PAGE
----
After my recent diagnosis and continuing mental progress, I was hit with conflicting emotions. While I felt liberated and better than ever, I also realized that I have wasted nearly thirty years that I'll never get back. (And people think Jesus doesn't have a sense of humor). I am slowly able to recognize the signs of my disease. Depression ain't no joke, people. I used to watch those commercials for Zoloft and think, "Just get off the couch, dude!" Strangely, I was unable to connect the dots and notice that I was figuratively sitting on the same damn sofa. (A very comfy one, mind you. My roommate and I named him "Beluga"). Suddenly, my past anti-social behavior, protective silence, and tongue-twisted attempts at conversation made me look quite silly and not like the resilient, omniscient she-Goddess whom I had always imagined myself to be. The romanticized, egocentric me-- the "Edith" to my "Mer" let's say-- convinced herself that she was smarter than everyone else. Thus, words were futile. Strange how an insecurity complex can disguise itself as a superiority complex. Pain was my Kingdom, and I just loved ruling there. Alone. I had the dexterous mental abilities of self-delusion i.e. membership in the sociopath club. The only prize for that was being ostracized. It was a win-win situation for crazy Edith. What a history to look back on...
Present day, having absorbed all of these facts and monitored the excitingly positive changes in myself, I knew that the moment had arrived: I had to come clean with the people I cared about most. Obviously, my folks were already in on the latest gag in my tragicomedy, as was my best friend-- who coincidentally is my little sister and the only "safe" call I had in my cell phone for many years. The truth is, the therapy had been my parents' unified suggestion, and had they not made it, I may have started a blog called "Pft!" instead of this topical delight. (Sarcasm is a hard thing to indicate in black and white, btw). Thank God my mother was and is as pushy as my insanity period had been long. However, my tight circle of friends, who had borne my stupidity for years, were still totally in the dark. I only knew that I was losing them, whether I had chosen to admit it or not. I did choose to admit it, and I also chose to admit that it was all my own doing. My paranoid perceptions of them, my secretive and ambivalent attitude in defense, and my denial that I needed them, had effectively distanced me from everyone in my life. Bad Edith had taken the wheel, and Good Ol' Mer was left sobbing into her pillow at night, because she thought no one loved her. Isn't that what you wanted, former self? Ach, I shudder to even remember.
Confession is a hard thing, particularly when you don't have a protective and anonymous screen between you and the listener, like that priest's box in church-- forgive me, religious verbiage is not my expertise. Being one-hundred percent honest with someone, particularly someone you love, is not easy. It takes practice, particularly when you haven't done it before. My need to bury things, so as not to inflict my self-punishment on others-- a damaging talent that I had been honing from a very young age-- made the prospect of opening up terrifying to me. In my heart, I knew that I had surrounded myself with only the best of people, as my BS detector has been the only one-hundred percent effective tool in my belt, so I was certain that "my people" would be tolerant of my admissions and apologies. Still, for a person who rarely starts conversations, it is difficult to start the hardest one she's ever had. There never seems to be a good time, does there? "Do you guys want to split an appetizer? And, oh yeah, I'm crazy. Ooh, the chili fries look good!"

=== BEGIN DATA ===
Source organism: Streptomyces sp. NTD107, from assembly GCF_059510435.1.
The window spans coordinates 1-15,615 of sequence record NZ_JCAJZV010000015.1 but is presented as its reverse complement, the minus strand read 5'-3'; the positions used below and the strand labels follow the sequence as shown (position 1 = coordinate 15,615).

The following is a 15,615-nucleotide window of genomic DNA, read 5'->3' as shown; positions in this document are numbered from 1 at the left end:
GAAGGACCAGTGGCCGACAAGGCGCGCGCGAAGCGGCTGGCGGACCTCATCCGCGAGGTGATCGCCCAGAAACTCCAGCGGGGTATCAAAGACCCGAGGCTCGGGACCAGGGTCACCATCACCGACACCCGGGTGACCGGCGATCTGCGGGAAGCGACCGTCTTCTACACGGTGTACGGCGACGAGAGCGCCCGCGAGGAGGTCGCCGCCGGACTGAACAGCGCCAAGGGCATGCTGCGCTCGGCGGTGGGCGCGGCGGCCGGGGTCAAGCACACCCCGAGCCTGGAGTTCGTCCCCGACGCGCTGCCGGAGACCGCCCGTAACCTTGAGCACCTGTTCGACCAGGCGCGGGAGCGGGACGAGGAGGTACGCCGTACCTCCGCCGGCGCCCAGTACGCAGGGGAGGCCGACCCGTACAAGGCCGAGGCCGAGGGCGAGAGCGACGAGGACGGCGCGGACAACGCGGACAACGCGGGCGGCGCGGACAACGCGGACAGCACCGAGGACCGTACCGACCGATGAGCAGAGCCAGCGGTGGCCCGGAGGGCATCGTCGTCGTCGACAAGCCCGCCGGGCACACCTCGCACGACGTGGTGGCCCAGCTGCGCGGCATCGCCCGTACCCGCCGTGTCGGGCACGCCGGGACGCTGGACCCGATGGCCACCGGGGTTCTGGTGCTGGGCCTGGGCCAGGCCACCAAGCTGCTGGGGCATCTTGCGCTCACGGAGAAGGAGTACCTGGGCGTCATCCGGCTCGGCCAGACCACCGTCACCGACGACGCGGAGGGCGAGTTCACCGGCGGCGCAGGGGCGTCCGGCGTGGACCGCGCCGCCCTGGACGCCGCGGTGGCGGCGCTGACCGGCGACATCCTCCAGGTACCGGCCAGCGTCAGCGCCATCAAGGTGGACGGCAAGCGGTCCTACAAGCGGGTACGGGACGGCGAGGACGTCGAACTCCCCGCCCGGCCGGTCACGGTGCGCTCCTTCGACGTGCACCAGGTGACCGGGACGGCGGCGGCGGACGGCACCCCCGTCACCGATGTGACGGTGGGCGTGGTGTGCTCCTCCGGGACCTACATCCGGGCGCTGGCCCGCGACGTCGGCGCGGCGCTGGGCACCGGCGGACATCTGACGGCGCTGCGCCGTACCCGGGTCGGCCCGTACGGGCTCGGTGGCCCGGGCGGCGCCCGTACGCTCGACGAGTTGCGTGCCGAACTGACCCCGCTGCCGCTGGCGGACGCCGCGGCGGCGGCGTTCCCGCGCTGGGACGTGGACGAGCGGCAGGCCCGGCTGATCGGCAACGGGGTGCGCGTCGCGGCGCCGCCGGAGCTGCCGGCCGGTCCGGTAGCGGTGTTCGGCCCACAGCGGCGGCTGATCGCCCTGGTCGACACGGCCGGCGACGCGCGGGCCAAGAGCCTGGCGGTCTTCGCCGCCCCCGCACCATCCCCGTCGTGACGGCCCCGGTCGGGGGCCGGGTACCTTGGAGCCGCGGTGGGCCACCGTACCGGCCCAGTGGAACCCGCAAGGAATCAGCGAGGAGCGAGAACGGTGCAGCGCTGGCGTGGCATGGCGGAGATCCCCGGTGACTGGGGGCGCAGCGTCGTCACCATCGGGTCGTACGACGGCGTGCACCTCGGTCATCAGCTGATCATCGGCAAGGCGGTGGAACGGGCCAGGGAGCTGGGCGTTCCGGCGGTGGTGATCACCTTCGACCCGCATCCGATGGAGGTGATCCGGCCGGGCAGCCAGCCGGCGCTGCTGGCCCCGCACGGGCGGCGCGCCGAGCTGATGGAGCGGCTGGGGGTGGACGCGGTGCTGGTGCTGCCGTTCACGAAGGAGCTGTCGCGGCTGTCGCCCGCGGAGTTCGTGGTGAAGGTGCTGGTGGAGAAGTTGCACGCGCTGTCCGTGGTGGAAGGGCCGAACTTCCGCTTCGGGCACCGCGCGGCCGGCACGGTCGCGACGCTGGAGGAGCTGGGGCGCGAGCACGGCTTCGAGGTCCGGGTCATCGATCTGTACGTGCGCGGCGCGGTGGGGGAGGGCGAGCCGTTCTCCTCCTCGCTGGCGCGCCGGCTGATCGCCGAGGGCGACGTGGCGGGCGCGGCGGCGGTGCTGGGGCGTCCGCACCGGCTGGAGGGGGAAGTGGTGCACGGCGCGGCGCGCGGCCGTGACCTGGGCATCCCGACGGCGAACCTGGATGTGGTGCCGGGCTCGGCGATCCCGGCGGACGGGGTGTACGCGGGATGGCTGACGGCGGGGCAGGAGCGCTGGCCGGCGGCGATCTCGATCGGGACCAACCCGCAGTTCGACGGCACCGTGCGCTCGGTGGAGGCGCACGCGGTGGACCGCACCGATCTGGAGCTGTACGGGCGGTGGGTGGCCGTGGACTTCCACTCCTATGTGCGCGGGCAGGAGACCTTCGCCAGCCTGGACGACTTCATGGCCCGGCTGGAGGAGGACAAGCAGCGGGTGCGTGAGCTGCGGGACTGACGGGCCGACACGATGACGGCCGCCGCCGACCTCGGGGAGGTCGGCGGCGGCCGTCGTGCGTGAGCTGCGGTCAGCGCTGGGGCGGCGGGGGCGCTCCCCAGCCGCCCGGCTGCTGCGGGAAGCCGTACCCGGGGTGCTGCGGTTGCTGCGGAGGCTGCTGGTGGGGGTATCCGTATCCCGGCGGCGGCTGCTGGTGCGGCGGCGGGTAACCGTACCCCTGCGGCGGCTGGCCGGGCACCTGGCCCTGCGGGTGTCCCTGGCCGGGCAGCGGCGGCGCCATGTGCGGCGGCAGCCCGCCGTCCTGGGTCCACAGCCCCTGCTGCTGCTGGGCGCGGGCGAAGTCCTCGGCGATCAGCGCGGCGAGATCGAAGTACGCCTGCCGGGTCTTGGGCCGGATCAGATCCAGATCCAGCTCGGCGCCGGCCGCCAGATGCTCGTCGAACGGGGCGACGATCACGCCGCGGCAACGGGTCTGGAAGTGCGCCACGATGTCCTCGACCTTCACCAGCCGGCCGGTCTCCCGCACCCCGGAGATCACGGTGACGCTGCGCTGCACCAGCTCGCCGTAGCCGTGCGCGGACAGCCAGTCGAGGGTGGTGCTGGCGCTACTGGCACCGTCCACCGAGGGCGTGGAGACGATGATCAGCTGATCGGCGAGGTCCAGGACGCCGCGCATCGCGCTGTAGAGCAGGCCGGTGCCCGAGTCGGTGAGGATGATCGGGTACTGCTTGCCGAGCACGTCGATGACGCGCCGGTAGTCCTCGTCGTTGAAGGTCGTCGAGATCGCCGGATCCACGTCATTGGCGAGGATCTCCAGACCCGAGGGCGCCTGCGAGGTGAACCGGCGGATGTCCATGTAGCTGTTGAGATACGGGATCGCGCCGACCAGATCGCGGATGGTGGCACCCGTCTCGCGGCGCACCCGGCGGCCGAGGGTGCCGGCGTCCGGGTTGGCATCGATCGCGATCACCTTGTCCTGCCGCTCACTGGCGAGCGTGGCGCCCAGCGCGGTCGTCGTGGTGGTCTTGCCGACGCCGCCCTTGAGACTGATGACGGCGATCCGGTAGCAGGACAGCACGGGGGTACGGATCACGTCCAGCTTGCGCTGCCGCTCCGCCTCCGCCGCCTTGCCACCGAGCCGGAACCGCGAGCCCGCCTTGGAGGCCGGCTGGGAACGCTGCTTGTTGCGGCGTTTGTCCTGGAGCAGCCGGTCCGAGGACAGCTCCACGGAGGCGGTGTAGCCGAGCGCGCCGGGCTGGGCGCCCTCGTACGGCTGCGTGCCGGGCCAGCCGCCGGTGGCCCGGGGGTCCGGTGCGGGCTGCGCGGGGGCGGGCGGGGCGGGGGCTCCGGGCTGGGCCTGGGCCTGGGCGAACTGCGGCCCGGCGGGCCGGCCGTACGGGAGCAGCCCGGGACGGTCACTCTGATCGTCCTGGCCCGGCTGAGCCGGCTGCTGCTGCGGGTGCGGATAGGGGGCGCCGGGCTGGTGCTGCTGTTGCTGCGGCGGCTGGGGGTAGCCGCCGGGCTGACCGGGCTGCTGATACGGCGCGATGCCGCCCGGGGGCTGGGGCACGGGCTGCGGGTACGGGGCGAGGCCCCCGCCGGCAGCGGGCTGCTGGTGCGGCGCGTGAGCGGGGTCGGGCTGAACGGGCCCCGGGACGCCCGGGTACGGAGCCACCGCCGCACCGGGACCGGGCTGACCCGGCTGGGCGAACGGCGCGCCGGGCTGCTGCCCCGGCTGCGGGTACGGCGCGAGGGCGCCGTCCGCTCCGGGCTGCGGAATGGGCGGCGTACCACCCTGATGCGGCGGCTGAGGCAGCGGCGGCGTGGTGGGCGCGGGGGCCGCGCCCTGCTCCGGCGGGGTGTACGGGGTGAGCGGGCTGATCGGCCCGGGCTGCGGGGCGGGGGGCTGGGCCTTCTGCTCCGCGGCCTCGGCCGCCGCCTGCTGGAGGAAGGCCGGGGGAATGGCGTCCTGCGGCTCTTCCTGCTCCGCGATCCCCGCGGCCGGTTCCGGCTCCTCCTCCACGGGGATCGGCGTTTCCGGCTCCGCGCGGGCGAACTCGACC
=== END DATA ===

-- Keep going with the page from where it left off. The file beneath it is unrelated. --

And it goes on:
Step one was confronting three of the closest people in my life. I chose to have the discussion in public, probably not a wise move, but I felt that in a public space, I would be less likely to cry-- something I am still not comfortable doing in front of people. The moment came only because I had hinted at some "news" and was prodded to follow up on it later-- much later as I was chickening out-- by one of my chums. We'll call him Tyrone. Tyrone made me open my mouth, damn him, and then... away I went. I remember consciously having to remind myself to make eye contact, as I had a tendency to look down at the table or stare at the very intricate napkin in front of me-- "white as the breast of new-fallen snow." I was about halfway through my saga when my throat began to close-up, and I could feel the Trevi Fountain of crying jags making it's way up to my eyeballs. I kept it in, held onto it, and managed to continue. The sudden appearance of our waitress made things even more awkward, but by then I had regained my composure somehow. There is no real way to talk in code about your mental health, so I just let her listen as she filled our glasses. Hell, she might as well know too.